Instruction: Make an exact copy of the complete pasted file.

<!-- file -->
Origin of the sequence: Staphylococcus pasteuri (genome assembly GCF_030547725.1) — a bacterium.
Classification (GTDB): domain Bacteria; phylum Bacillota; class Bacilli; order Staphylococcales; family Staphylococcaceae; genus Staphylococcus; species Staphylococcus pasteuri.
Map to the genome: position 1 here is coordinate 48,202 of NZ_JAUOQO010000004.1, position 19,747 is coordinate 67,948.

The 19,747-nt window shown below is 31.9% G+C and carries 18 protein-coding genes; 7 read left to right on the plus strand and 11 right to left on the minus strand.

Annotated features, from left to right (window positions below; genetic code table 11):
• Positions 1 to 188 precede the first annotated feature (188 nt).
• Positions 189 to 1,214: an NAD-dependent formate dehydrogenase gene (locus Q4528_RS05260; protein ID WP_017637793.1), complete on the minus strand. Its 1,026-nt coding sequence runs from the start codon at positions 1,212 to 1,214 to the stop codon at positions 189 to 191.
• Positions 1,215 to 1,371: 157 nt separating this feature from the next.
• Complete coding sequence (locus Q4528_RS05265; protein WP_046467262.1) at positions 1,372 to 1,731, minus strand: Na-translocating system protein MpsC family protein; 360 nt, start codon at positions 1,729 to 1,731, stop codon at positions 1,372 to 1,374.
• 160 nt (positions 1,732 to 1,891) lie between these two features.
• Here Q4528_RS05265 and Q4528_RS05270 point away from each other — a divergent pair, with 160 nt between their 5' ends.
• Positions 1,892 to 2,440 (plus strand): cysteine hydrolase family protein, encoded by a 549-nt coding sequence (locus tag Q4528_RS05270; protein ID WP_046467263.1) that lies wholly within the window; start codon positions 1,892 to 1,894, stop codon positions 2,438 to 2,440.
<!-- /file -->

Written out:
Origin of the sequence: Staphylococcus pasteuri (genome assembly GCF_030547725.1) — a bacterium.
Classification (GTDB): domain Bacteria; phylum Bacillota; class Bacilli; order Staphylococcales; family Staphylococcaceae; genus Staphylococcus; species Staphylococcus pasteuri.
Map to the genome: position 1 here is coordinate 48,202 of NZ_JAUOQO010000004.1, position 19,747 is coordinate 67,948.

The 19,747-nt window shown below is 31.9% G+C and carries 18 protein-coding genes; 7 read left to right on the plus strand and 11 right to left on the minus strand.

Annotated features, from left to right (window positions below; genetic code table 11):
• Positions 1 to 188 precede the first annotated feature (188 nt).
• Positions 189 to 1,214: an NAD-dependent formate dehydrogenase gene (locus Q4528_RS05260; protein ID WP_017637793.1), complete on the minus strand. Its 1,026-nt coding sequence runs from the start codon at positions 1,212 to 1,214 to the stop codon at positions 189 to 191.
• Positions 1,215 to 1,371: 157 nt separating this feature from the next.
• Complete coding sequence (locus Q4528_RS05265; protein WP_046467262.1) at positions 1,372 to 1,731, minus strand: Na-translocating system protein MpsC family protein; 360 nt, start codon at positions 1,729 to 1,731, stop codon at positions 1,372 to 1,374.
• 160 nt (positions 1,732 to 1,891) lie between these two features.
• Here Q4528_RS05265 and Q4528_RS05270 point away from each other — a divergent pair, with 160 nt between their 5' ends.
• Positions 1,892 to 2,440 (plus strand): cysteine hydrolase family protein, encoded by a 549-nt coding sequence (locus tag Q4528_RS05270; protein ID WP_046467263.1) that lies wholly within the window; start codon positions 1,892 to 1,894, stop codon positions 2,438 to 2,440.